Behind him is our tree. Those long brown decorations are rubber worms. I think our tree was the only one of the thirty at the museum that had worms on it. Every child declared that they wanted worms on their trees, too. A few stopped to read my book.
We were in the same room as the Martha Speaks tree, and I was thrilled to pieces that Susan Meddaugh, the author, was there to sign books! I was star struck!
We chatted about how important it is to have our characters be true to the nature of the animals that they are. When the Martha books became a PBS series, Susan insisted that Martha still be dog – which means no flying or other superpowers. Susan really does know dogs, and it comes through in her writing.
(BTW, note the necklace I’m wearing – it’s a 1950’s lucite chicken with green rhinestone eyes. I love that my job lets me get away with wearing such things.)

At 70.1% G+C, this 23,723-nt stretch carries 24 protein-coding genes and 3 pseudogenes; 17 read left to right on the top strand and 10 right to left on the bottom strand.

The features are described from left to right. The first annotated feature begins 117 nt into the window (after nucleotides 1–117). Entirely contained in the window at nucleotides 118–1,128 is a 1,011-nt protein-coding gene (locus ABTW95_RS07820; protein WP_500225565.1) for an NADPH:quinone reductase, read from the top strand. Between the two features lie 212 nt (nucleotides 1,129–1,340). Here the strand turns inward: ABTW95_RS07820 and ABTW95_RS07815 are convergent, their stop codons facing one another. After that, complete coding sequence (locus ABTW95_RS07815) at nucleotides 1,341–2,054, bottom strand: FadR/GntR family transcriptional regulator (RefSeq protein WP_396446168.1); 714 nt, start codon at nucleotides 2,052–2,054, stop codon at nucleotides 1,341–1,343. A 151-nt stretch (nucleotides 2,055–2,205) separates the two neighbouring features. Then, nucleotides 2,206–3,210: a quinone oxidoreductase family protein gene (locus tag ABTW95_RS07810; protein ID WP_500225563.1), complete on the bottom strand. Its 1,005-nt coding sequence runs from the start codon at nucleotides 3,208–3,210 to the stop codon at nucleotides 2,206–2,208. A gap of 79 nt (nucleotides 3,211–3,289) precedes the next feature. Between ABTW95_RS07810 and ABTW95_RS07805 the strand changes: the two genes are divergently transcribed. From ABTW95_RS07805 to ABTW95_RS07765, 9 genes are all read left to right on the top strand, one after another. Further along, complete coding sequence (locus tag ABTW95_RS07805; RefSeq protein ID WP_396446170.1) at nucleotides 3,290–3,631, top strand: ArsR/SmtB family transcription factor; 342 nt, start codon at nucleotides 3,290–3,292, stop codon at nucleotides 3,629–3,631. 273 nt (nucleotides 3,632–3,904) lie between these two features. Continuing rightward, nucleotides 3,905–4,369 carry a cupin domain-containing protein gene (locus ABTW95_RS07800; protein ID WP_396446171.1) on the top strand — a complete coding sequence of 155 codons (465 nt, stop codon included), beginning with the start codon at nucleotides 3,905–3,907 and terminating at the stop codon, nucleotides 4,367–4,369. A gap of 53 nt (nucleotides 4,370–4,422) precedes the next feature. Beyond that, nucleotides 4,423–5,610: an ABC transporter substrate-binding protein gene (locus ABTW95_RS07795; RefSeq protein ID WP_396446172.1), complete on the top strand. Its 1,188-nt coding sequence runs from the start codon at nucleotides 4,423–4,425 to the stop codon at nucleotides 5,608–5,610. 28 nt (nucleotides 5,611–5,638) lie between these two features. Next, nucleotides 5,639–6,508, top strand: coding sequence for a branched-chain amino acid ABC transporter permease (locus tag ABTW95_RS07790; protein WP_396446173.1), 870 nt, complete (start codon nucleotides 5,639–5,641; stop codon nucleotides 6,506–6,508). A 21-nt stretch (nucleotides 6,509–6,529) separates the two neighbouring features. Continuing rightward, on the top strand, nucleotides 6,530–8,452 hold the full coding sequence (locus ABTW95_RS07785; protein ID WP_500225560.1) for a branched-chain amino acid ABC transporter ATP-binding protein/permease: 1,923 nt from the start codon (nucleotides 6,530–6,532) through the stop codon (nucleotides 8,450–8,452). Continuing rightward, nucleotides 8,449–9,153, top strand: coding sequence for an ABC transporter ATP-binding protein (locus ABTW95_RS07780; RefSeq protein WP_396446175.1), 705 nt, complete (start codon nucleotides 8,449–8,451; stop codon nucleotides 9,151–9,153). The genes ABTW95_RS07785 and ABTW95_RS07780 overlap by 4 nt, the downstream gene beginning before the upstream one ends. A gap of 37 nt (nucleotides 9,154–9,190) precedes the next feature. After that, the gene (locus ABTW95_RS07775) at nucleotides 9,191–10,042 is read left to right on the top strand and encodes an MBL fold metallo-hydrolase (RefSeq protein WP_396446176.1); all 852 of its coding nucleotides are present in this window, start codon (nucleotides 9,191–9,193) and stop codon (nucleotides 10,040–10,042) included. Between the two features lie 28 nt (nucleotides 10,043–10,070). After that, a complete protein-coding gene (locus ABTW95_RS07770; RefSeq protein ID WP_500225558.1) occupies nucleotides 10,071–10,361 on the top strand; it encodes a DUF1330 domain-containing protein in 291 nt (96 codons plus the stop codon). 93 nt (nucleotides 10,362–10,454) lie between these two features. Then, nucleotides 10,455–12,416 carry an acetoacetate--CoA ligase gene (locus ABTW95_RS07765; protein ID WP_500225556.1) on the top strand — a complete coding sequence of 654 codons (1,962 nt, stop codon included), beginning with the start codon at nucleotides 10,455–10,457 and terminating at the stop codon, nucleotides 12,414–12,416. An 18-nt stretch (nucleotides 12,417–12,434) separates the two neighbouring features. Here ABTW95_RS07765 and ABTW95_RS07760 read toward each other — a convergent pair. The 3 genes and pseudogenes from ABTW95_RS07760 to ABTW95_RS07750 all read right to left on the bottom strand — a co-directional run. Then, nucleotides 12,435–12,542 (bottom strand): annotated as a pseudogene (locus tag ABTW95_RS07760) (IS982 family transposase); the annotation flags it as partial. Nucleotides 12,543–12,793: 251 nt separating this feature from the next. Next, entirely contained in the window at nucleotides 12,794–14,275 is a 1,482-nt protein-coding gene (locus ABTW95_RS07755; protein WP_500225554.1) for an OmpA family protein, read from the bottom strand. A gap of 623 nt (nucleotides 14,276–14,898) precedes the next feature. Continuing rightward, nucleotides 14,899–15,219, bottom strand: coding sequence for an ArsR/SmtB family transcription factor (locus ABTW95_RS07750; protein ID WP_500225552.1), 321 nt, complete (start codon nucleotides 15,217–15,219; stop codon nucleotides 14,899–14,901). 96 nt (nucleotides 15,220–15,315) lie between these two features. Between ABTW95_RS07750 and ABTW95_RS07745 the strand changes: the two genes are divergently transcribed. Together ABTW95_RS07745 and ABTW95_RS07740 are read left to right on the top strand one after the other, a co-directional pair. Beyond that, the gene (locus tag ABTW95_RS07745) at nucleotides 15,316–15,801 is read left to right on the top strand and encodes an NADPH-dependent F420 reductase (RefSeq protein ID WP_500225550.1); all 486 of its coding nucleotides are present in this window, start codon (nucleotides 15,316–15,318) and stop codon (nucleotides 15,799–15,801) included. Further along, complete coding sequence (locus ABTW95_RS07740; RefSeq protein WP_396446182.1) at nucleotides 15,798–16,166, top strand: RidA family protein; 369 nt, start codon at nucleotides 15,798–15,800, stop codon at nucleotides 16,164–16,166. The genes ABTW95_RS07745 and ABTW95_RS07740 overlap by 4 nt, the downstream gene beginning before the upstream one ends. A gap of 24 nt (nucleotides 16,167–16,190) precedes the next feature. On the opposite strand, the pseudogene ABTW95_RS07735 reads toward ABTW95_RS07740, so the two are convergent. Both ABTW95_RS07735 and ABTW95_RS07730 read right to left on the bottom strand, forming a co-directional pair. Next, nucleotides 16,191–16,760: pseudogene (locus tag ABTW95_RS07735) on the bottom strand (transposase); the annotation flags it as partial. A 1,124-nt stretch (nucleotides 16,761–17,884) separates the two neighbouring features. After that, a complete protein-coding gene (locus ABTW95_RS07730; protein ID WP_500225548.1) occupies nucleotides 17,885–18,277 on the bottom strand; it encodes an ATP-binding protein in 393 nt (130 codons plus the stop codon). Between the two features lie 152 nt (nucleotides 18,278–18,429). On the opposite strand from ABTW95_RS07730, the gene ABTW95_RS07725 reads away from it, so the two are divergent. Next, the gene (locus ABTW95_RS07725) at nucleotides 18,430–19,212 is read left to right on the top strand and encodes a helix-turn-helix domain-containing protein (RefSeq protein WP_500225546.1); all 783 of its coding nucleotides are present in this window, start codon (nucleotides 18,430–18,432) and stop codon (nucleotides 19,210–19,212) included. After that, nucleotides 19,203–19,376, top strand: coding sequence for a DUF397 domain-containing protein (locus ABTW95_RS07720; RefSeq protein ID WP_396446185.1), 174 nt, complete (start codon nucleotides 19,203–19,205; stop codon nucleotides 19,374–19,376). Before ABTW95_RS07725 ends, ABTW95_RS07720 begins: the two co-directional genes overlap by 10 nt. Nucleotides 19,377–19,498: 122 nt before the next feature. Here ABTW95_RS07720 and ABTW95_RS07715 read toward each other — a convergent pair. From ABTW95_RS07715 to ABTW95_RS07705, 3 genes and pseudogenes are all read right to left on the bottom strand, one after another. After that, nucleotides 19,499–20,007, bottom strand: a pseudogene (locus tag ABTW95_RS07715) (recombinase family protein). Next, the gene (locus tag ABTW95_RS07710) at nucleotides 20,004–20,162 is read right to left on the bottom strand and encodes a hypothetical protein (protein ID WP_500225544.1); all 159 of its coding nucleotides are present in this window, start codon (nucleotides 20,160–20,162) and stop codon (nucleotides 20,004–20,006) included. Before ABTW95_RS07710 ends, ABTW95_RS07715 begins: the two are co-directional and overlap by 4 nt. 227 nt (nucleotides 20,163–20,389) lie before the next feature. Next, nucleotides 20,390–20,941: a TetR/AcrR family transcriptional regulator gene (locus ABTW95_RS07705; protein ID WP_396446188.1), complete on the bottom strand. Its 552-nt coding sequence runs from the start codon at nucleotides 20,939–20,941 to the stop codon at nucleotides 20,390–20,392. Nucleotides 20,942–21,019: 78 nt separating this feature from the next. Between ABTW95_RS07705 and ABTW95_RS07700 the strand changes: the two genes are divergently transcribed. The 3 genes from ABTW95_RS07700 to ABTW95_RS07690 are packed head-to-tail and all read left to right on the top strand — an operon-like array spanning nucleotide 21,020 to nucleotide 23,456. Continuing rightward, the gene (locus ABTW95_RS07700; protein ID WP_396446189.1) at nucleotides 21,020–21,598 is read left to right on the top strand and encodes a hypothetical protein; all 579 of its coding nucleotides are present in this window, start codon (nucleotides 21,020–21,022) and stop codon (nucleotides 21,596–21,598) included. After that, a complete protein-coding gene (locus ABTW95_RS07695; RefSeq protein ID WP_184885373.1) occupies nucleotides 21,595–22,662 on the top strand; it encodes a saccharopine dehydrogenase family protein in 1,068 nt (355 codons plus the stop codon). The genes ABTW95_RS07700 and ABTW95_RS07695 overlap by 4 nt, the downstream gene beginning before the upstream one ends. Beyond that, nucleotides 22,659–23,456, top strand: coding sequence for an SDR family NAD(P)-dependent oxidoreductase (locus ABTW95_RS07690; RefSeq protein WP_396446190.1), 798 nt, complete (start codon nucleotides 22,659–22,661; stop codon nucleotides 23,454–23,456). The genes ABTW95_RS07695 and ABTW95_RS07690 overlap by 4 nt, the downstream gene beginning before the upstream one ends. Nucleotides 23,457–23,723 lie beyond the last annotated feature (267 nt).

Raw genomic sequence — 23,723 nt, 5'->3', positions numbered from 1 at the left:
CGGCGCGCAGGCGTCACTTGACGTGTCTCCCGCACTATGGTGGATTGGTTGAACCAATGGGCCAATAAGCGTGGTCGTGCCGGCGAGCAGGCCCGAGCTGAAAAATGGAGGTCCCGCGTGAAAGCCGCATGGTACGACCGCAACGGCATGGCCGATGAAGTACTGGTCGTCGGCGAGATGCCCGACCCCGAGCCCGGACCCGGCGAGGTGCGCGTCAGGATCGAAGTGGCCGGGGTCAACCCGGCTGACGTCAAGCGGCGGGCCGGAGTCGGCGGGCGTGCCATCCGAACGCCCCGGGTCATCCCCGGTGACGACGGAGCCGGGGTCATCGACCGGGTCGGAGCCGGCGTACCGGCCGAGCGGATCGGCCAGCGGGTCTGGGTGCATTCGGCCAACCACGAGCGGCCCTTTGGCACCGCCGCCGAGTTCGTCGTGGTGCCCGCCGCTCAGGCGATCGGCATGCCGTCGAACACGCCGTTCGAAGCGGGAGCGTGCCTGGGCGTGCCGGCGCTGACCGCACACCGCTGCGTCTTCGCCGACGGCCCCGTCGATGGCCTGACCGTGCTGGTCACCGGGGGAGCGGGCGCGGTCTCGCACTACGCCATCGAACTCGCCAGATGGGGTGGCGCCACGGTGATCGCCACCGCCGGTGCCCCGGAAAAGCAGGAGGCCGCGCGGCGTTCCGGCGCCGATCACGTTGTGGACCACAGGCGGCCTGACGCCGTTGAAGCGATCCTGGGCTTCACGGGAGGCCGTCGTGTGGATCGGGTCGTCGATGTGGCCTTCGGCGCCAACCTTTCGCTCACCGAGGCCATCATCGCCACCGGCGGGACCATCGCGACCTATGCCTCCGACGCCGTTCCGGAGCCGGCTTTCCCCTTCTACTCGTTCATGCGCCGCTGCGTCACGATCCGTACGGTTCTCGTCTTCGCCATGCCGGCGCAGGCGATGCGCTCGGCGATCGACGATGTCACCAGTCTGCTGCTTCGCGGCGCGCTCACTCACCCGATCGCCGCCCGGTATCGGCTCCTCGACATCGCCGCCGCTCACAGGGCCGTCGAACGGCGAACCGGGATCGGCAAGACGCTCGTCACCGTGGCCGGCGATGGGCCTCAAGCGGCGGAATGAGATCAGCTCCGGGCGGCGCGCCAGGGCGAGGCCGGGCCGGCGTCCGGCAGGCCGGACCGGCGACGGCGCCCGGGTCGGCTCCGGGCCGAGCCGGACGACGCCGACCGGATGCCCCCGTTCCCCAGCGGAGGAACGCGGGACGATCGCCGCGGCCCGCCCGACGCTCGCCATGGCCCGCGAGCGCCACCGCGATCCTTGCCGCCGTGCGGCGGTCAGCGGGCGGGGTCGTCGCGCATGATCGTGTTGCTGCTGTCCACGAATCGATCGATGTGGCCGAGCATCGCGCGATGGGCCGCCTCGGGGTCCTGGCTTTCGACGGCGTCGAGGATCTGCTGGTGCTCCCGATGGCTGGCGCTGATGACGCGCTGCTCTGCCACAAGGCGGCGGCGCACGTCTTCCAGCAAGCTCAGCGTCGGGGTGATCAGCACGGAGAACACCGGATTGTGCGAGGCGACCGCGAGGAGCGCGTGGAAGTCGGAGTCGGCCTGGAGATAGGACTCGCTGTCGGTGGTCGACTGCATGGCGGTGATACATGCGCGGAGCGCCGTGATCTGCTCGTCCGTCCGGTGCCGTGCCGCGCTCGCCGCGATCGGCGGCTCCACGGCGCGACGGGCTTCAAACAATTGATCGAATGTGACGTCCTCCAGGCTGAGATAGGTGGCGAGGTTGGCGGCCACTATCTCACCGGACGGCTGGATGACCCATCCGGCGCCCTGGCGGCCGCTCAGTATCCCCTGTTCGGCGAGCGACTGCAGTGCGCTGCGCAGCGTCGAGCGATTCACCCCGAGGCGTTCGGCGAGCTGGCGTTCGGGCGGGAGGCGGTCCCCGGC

I got to meet other authors, too. Ed Emberley was right next door. And Clare Beaton came all the way from England with a suitcase filled with her handmade decorations that filled the large tree in the center entrance.
Each tree had details to ooh and ahh over. There were garlands made from feathers and from dog leashes, there were owl babies, fairies in flowers, and sailboats. There were jellyfish with pearl stingers, a tree skirt that looked like apple pie, and another like thick and twisted tree roots.
In my home we celebrate Chanukah. We keep the gift-giving modest. One present a night. Years ago, even before we had children, my husband would give me one children’s picture book a night. If you’re stuck on your holiday gift list, you might consider doing the same. There continues to be no better way to spread creativity and joy.